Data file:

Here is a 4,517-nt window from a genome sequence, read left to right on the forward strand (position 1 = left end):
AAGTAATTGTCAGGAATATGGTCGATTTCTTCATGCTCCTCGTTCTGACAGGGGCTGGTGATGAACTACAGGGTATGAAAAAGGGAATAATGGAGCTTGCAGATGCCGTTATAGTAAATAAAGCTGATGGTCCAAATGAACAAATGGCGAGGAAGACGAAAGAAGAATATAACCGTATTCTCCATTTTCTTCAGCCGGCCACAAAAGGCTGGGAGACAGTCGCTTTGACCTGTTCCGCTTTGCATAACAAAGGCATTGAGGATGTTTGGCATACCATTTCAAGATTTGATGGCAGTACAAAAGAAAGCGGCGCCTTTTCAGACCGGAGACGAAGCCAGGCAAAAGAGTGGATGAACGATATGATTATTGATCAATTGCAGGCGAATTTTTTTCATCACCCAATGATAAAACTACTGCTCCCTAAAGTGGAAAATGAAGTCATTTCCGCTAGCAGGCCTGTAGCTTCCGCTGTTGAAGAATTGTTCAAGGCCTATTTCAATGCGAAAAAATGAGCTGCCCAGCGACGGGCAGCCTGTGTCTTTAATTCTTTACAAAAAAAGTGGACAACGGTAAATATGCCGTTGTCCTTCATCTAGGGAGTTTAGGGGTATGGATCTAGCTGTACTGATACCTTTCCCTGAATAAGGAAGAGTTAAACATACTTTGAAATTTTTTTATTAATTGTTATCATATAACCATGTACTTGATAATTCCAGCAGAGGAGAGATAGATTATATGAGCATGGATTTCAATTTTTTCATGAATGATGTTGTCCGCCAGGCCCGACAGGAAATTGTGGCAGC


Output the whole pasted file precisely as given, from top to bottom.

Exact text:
Here is a 4,517-nt window from a genome sequence, read left to right on the forward strand (position 1 = left end):
AAGTAATTGTCAGGAATATGGTCGATTTCTTCATGCTCCTCGTTCTGACAGGGGCTGGTGATGAACTACAGGGTATGAAAAAGGGAATAATGGAGCTTGCAGATGCCGTTATAGTAAATAAAGCTGATGGTCCAAATGAACAAATGGCGAGGAAGACGAAAGAAGAATATAACCGTATTCTCCATTTTCTTCAGCCGGCCACAAAAGGCTGGGAGACAGTCGCTTTGACCTGTTCCGCTTTGCATAACAAAGGCATTGAGGATGTTTGGCATACCATTTCAAGATTTGATGGCAGTACAAAAGAAAGCGGCGCCTTTTCAGACCGGAGACGAAGCCAGGCAAAAGAGTGGATGAACGATATGATTATTGATCAATTGCAGGCGAATTTTTTTCATCACCCAATGATAAAACTACTGCTCCCTAAAGTGGAAAATGAAGTCATTTCCGCTAGCAGGCCTGTAGCTTCCGCTGTTGAAGAATTGTTCAAGGCCTATTTCAATGCGAAAAAATGAGCTGCCCAGCGACGGGCAGCCTGTGTCTTTAATTCTTTACAAAAAAAGTGGACAACGGTAAATATGCCGTTGTCCTTCATCTAGGGAGTTTAGGGGTATGGATCTAGCTGTACTGATACCTTTCCCTGAATAAGGAAGAGTTAAACATACTTTGAAATTTTTTTATTAATTGTTATCATATAACCATGTACTTGATAATTCCAGCAGAGGAGAGATAGATTATATGAGCATGGATTTCAATTTTTTCATGAATGATGTTGTCCGCCAGGCCCGACAGGAAATTGTGGCAGC